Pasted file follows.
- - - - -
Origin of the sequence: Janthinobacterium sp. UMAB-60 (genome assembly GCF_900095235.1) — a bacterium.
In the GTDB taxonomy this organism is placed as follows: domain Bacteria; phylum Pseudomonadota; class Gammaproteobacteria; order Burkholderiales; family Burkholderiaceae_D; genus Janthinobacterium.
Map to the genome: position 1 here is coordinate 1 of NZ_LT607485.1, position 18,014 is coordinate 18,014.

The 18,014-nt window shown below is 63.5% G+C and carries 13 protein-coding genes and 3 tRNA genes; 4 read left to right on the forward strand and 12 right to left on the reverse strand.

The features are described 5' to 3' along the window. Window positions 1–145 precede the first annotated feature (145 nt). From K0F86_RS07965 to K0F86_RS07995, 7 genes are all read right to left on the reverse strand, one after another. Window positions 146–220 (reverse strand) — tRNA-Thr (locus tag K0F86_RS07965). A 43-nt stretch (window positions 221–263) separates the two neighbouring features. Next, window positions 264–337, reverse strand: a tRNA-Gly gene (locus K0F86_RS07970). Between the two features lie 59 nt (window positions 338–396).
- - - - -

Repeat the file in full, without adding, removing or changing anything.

Origin of the sequence: Janthinobacterium sp. UMAB-60 (genome assembly GCF_900095235.1) — a bacterium.
In the GTDB taxonomy this organism is placed as follows: domain Bacteria; phylum Pseudomonadota; class Gammaproteobacteria; order Burkholderiales; family Burkholderiaceae_D; genus Janthinobacterium.
Map to the genome: position 1 here is coordinate 1 of NZ_LT607485.1, position 18,014 is coordinate 18,014.

The 18,014-nt window shown below is 63.5% G+C and carries 13 protein-coding genes and 3 tRNA genes; 4 read left to right on the forward strand and 12 right to left on the reverse strand.

The features are described 5' to 3' along the window. Window positions 1–145 precede the first annotated feature (145 nt). From K0F86_RS07965 to K0F86_RS07995, 7 genes are all read right to left on the reverse strand, one after another. Window positions 146–220 (reverse strand) — tRNA-Thr (locus tag K0F86_RS07965). A 43-nt stretch (window positions 221–263) separates the two neighbouring features. Next, window positions 264–337, reverse strand: a tRNA-Gly gene (locus K0F86_RS07970). Between the two features lie 59 nt (window positions 338–396).